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Tips for a Healthier Halloween

By Brittney Storm Rankin on 10/28/2015 | Featured Columns & Series

Help your child enjoy a safe, healthy Halloween - including candy! - with these tips.

Before trick-or-treating:

  • Serve a healthy meal. If your child is full from dinner, she will be less likely to snack on candy as she trick-or-treats or overdo it when she gets home.
  • Have her wear comfortable shoes. Not only will this reduce her risk of tripping and falling, it will allow her to get some exercise as she walks from house to house.
  • Forget the pillowcase - give her a small bag to collect her treats.
  • Decide ahead of time what neighborhoods or houses your child will visit, and establish ground rules. If you aren't going with her, plan whom she will walk with and what time she needs to be home.
  • Ensure costume accessories, such as swords, are soft, short and flexible.
  • Only purchase flame-resistant costumes.
  • Examine the costume for choking or tripping hazards. If your child is wearing a mask, make sure it fits well and she can see out of it properly.
  • Do a patch test of any makeup or face paint on a small area of skin a few days before Halloween to check for an allergic reaction. Remove the makeup as soon as your child gets home from trick-or-treating.
  • Place reflective tape on your child's bag or costume so drivers can easily see her.
  • If you are expecting trick-or-treaters, remove from your front stoop jack-o'-lanterns, candles and other decorations that could cause someone to trip.
  • If you are hosting a Halloween party, serve light bites, like fruit, veggies, hummus, small sandwiches or grilled chicken strips. Get creative - there are tons of healthy Halloween recipes online.

While trick-or-treating:

Establish and discuss Halloween ground rules with your child, including:

  • Stay with a group or a trusted adult at all times.
  • Only visit homes in neighborhoods or areas you agreed upon beforehand.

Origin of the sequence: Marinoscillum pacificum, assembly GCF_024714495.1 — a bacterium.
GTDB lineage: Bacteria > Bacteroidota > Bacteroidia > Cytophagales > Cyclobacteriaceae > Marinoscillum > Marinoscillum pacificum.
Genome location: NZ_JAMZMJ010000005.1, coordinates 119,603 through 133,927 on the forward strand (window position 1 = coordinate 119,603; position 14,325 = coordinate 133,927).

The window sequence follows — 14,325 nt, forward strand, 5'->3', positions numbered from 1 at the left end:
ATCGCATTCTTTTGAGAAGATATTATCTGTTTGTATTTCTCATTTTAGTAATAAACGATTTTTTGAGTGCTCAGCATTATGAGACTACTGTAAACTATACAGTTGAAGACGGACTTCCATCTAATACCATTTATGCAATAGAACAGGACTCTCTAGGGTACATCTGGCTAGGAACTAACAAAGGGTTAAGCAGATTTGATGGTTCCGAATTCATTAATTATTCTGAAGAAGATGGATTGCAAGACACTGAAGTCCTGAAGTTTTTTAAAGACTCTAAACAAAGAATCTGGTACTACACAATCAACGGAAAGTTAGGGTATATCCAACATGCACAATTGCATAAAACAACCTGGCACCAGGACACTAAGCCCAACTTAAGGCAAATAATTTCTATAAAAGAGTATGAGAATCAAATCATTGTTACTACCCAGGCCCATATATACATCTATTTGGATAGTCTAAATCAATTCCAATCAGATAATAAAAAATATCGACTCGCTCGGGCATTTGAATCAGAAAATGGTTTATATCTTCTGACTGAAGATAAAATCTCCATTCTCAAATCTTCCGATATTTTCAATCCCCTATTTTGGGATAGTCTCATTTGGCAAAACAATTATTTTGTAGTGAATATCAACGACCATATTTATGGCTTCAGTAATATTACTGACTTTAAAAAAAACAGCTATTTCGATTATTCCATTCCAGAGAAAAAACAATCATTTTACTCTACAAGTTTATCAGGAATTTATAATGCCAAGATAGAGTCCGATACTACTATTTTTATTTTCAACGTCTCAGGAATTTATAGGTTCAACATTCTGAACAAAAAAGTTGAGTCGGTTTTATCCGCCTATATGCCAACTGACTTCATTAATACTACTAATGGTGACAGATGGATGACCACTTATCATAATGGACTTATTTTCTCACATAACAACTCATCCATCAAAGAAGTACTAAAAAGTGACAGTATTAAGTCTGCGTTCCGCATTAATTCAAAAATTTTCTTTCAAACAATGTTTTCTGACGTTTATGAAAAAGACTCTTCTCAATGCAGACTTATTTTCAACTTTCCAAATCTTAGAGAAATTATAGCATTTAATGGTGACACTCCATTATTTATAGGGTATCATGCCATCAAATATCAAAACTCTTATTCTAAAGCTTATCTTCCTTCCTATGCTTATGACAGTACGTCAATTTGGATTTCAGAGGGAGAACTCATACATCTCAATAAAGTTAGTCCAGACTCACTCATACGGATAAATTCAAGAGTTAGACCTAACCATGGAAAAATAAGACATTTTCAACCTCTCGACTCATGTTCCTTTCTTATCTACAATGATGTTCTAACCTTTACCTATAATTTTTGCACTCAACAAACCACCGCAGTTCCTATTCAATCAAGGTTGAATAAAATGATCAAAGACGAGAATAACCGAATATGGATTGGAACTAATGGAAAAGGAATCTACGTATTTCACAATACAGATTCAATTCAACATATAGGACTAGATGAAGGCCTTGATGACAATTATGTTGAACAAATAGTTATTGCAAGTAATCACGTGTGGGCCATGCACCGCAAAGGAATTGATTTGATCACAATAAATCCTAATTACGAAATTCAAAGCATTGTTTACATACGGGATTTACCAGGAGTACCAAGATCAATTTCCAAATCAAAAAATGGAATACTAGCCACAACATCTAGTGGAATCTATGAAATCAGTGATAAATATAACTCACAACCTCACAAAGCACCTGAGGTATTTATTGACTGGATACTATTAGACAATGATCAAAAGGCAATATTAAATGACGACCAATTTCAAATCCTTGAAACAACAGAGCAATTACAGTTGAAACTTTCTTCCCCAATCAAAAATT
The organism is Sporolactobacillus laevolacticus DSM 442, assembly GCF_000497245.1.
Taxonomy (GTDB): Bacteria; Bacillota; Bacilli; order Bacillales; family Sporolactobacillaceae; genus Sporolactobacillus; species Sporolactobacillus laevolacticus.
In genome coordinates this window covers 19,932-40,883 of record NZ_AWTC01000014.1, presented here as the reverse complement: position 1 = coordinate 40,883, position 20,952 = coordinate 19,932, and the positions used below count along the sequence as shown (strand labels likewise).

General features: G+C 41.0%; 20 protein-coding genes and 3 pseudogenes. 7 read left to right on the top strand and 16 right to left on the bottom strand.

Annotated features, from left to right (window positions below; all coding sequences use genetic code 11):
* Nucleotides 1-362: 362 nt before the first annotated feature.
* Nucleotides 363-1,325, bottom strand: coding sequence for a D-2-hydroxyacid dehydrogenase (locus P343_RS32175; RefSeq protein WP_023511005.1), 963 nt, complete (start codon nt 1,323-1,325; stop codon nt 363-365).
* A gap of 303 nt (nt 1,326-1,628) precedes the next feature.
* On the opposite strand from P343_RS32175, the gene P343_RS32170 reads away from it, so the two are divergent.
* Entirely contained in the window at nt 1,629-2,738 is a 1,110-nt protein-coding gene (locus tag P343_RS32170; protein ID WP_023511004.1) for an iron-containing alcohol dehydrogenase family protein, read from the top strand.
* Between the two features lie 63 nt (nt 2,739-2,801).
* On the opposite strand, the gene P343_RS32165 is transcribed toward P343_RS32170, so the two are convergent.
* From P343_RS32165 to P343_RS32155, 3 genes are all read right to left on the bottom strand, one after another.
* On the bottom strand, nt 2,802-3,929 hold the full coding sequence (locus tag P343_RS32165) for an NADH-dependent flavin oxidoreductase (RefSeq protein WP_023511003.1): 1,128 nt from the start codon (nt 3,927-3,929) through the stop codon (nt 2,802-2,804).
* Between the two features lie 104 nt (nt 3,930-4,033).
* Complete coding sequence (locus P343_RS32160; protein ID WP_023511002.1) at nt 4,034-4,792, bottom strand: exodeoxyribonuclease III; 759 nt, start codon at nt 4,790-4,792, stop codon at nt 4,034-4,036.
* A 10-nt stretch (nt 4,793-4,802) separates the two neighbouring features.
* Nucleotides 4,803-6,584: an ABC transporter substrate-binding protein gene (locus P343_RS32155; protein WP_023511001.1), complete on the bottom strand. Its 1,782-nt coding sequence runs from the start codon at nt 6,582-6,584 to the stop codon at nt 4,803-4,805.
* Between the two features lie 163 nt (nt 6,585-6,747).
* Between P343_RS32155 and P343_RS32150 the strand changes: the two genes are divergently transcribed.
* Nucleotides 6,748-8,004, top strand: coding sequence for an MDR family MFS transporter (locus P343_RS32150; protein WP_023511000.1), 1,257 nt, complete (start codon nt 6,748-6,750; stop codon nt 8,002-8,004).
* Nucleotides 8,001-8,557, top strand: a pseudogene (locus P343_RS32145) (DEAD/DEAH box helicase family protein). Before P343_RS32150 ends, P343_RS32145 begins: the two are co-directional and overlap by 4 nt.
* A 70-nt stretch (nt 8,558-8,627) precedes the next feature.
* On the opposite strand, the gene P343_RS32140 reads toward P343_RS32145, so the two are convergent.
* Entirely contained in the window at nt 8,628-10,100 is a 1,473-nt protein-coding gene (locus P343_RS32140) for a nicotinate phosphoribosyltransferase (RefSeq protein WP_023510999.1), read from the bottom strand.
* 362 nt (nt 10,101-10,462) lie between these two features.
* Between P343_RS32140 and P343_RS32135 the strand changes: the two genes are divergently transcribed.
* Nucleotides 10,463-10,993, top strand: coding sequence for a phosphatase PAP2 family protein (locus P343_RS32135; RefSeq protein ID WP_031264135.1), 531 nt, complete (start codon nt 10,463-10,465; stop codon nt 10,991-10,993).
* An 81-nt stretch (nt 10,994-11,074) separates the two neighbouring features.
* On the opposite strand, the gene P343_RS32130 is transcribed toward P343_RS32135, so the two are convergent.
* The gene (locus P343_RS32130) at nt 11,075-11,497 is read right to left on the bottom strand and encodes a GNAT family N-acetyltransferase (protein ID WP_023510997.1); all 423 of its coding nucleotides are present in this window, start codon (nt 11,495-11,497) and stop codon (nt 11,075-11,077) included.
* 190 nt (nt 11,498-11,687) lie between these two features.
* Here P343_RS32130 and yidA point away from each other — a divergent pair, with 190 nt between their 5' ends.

• Do not go inside anyone's house or apartment.
  • Do not eat any treats until she gets home so you can ensure they have not been tampered with.
  • Look both ways before crossing the road and stay on the sidewalk.
  • Avoid horseplay and running.
  • Only go up to a house that has its front lights on.
  • Take only one piece of candy per house.
  • Carry and use a flashlight when it is dark.

When you get home:

  • Inspect each piece of your child's candy to ensure all wrappers are intact. If a piece isn't wrapped well, looks like it has been tampered with in some way or is homemade by someone you don't know well, toss it in the trash.
  • Allow your child to indulge only in a small amount of candy so she doesn't get a stomachache. Have her choose one or two treats to eat each day for the next week and store the candy in the refrigerator. Encourage her to enjoy each piece of candy with something healthy, like a piece of fresh fruit or some nuts.  
  • Offer to "buy back" her leftover candy and pay her in tokens, a store gift card or cash.
  • Get rid of the extra candy so you and your child won't be tempted to overindulge.

How do you keep your child safe on Halloween? Let us know your tips in the comment section below. 

Brittney Storm Rankin

Author

Brittney Storm Rankin is a writer and communications consultant. She has been involved with Girls on the Run as a coach and is passionate about health and well-being, inspiring written content, and encouraging girls to reach their full potential. She lives with her husband in Greenville, S.C.

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